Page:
In June of last year, the media reported that retired teacher David Price was trying to avoid extradition from South Africa to the UK – the reason for the extradition being that he is accused of historic sex offences committed at Ashdown House in East Sussex.
Price has now been charged with further offences committed in South Africa, where he will face trial.
Abuse at Ashdown House
David Price is accused of sexually assaulting 10 boys at 2 different schools between 1970 and 1990. He faces various charges in the UK – 33 of which relate to offences carried out during his employment at Ashdown House.
Unfortunately, Price now lives in South Africa, which of course makes it difficult to secure a prosecution in this country.
An investigation into Price began in 2014 when a brave victim came forward. More victims came forward and in November 2018, the British Authorities requested that he be returned to the UK to face trial. Unsurprisingly, Price fought back against the extradition. His lawyers claim that as a result of Brexit, there is no extradition agreement between the two countries.
Price has denied the victims’ allegations, stating that they are ‘purely a figment of their imagination.’ He claims that he is a victim of a conspiracy which has been ‘stirred up by disgruntled parents’ who wanted to bring him down.
The matter gained further attention after being covered by BBC Radio 4’s programme about alleged paedophilia, named ‘Dark Corners.’ The series was presented by Journalist Alex Renton, who spoke out about the difficulty in bringing Price and other abusers back to the UK. Alex stated, ‘the extradition system between Britain and South Africa has not worked and six years we’ve been waiting for these men to be brought back to face justice’.
Abuse in South Africa
After listening to Dark Secrets and learning of the allegations, a former pupil from South Africa contacted Police. It is alleged that Price abused the individual and others during his employment at a prestigious all-boys School in Cape Town – Western Province Preparatory School.
The brave victim explained that he was first groped by Price in 1985 at the age of around 10, whilst he was showering at the school. From this day on, Price would contrive situations to make sure that the victim was alone so that he could carry out further abuse.
Price has now been arrested by Police and faces trial for offences committed in South Africa. This has been welcomed by victims based in the UK, who have agreed that this may be their best hope for a conviction considering the lack of progress with the extradition.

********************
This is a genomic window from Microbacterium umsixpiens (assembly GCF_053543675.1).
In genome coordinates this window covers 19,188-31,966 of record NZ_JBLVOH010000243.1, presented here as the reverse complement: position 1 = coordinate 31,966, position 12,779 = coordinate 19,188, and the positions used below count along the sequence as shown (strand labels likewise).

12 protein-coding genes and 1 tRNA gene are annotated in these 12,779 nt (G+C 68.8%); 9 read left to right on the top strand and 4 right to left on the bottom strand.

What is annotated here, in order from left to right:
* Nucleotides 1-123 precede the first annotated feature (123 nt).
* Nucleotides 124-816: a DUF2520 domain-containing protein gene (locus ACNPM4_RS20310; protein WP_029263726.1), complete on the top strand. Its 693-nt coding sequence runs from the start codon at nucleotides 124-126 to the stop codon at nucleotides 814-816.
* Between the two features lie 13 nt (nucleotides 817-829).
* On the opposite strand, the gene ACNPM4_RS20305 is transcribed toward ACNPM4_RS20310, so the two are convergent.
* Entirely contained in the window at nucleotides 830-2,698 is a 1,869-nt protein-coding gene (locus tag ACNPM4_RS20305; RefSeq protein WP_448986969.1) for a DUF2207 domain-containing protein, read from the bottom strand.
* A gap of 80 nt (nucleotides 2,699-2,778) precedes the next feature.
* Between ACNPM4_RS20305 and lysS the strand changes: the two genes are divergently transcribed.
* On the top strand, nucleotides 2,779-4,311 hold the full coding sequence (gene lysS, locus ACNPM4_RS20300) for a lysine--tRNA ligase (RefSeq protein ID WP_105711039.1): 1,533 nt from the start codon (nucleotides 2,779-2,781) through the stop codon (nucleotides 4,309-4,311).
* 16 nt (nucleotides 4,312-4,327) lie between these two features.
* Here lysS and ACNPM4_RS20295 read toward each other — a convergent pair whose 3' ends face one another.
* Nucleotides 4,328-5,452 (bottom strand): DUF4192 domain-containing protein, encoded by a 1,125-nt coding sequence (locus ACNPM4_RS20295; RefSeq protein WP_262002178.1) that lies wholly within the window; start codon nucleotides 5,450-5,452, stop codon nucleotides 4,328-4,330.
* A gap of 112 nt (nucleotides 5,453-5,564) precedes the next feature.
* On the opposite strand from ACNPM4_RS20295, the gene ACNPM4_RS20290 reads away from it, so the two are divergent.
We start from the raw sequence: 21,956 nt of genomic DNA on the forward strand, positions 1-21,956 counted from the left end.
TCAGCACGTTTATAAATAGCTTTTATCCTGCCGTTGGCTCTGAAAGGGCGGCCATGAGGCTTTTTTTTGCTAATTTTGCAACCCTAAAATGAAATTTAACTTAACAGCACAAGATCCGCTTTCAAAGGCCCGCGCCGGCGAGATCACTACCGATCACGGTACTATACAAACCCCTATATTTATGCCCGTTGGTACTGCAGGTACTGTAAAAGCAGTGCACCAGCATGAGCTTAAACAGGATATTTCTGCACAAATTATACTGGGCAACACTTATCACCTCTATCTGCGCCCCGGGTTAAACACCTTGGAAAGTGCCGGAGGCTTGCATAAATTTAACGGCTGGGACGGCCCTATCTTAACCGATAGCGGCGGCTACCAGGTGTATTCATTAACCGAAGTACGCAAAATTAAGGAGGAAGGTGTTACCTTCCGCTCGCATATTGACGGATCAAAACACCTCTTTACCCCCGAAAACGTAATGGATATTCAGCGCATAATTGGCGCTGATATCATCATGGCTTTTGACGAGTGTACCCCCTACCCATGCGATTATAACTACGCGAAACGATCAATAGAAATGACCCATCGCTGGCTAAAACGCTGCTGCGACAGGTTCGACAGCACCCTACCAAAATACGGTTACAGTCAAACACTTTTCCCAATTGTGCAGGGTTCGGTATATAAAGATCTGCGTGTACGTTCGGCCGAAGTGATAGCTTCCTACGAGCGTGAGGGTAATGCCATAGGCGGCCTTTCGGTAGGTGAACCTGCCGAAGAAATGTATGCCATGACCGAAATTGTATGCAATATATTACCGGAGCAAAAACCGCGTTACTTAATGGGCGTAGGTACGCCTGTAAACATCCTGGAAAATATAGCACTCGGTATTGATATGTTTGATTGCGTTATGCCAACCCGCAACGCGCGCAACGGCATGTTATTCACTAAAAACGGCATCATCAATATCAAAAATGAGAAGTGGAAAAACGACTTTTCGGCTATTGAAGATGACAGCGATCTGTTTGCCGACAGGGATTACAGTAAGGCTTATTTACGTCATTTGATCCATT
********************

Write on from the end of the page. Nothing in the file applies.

The teacher’s appeal against extradition is due to be heard in South Africa in March.
In the abuse department at Farleys, we often hear of instances where a teacher has misused their position of trust and authority to gain access to young, vulnerable child.
As in the case of David Price, victims often do not come forward to report the abuse until many years later. The lapse of time can often deter victims from reporting the crimes, yet this case demonstrates that as soon as one person is brave enough to come forward, it can prompt others to follow suit.
Whilst a conviction in the criminal courts secures justice, survivors of abuse at the hands of teachers can also make a civil claim. The civil claim would usually be instigated against the Teacher’s employer (the school or education authority) as personal assets can be easily dissipated. A civil claim can run alongside a police investigation.
Where there has been a conviction, claimants can also submit a Criminal Injuries Compensation Claim. Whilst victims can submit a CICA claim themselves, it often helps to instruct a solicitor who has knowledge of the scheme and how it operates.
Our team has many years of experience in this area. We have succeeded in securing compensation for countless victims of abuse. The damages received helps to compensate for past and future losses and assists survivors in accessing vital support/ treatment.
If you or someone you know is a survivor of abuse we are available to discuss this with you. Our dedicated team are here to support you. Contact us in conference on our abuse line on 0330 134 6430, by email, or through the online chat below.